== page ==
Sand dunes are important. They limit beach erosion and protect the coast from storm damage. Dunes are protected by state law — even the ones on private property.
But every once in a while, a waterfront property owner on north Clearwater Beach will bring in heavy equipment on a weekend and bulldoze a sand dune to clear the way for a party tent or something like that.
And what happens to that property owner? What does the state do? Pretty much nothing, according to people who want Clearwater to start protecting its sand dunes.
Tonight, the Clearwater City Council will consider creating and enforcing a local law prohibiting the destruction of dunes.
The city's Environmental Advisory Board is urging the council to do this. The Clearwater Beach Association, a homeowners group, has been complaining about the lack of enforcement.
If property owners are cited for dune destruction, the environmental board thinks they should be required to mitigate the damage before the property's sale, or their property should be subject to a lien that covers the mitigation costs.
"By law, even dunes on private land cannot be disturbed. The EAB chair witnessed that dunes and vegetation have been altered seaward from three houses on Eldorado Avenue," the environmental board's chairman, Peter Stasis, said in a letter to the City Council. "Without city action to stop weekend removal efforts and the erection of tents where dunes once stood, all dunes could disappear."
City Council members discussed the issue at a work session Monday. They had some questions.
First of all, they asked, does the state really not do anything?
"The state uses one code enforcement officer for the whole southwest part of the state. (He said) north Clearwater Beach has probably the most complaints that they have in the state. They don't really have these problems in other areas," said Ed Chesney, Clearwater's environmental manager. "They send out letters to the offending homeowners asking them to correct the destruction. They don't follow up on those letters, and really nothing happens."
The council wanted to know if Clearwater would be on solid legal ground if it started protecting sand dunes itself.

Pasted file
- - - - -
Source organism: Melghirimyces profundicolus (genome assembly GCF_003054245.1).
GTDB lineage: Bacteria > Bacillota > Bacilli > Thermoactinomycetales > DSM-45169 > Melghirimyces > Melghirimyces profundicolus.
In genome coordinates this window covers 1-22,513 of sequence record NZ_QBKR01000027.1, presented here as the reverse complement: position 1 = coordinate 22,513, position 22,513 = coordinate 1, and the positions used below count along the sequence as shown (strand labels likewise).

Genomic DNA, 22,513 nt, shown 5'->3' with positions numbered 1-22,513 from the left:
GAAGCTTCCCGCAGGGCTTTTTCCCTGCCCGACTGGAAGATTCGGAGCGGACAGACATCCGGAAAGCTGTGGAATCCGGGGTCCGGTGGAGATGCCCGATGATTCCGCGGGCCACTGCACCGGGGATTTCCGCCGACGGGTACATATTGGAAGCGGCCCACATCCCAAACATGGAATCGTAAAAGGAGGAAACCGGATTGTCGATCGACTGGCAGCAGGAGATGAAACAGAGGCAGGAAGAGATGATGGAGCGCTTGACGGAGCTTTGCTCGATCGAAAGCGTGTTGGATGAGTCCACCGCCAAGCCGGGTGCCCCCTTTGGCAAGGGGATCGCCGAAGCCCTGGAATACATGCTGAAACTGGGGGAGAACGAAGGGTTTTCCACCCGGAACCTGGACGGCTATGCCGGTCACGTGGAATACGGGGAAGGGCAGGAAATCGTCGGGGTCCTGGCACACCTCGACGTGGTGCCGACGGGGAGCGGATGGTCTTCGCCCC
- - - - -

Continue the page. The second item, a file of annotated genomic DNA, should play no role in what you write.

Assistant City Attorney Leslie Dougall-Sides said she thought so. She said the only local government in Florida that has such a law is Sarasota County, and its law has never been challenged in court.
It remains uncertain whether Clearwater will want to take on new responsibilities at a time when it is shrinking the size of its work force.
"This sounds like a significant commitment of staff time," said council member Paul Gibson. "We are constantly telling Mr. Horne (the city manager) to cut his budget and do less."
In a separate interview, Horne voiced the same concern.
"We don't have the resources to babysit 25 or 30 property owners and make sure they comply with the dune rules," Horne said. He suggested holding a meeting with beachfront homeowners instead.
Although Clearwater Beach residents say the state law has no teeth, the Florida Department of Environmental Protection maintains that it does enforce the law. Violations are evaluated on a case-by-case basis, said DEP spokeswoman Dee Ann Miller.
"Enforcement in some instances may be in the form of penalties, compensation required for damages, or implementation of 'in-kind' projects that prevent pollution or otherwise enhance the environment," she said.
However, beach residents say they're seeing little if any enforcement of the law.
"There are six or seven people who are violating the law. It's not the majority, it's just a few owners," said Pat Power, a member of the Clearwater Beach Association and the city's Environmental Advisory Board.
"If you look at aerial photos of the beach, you can see places where there are no sand dunes. That happened when a guy brought in a backhoe and knocked them down so he could put up a tent for a wedding."
Mike Brassfield can be reached at firstname.lastname@example.org or (727) 445-4160.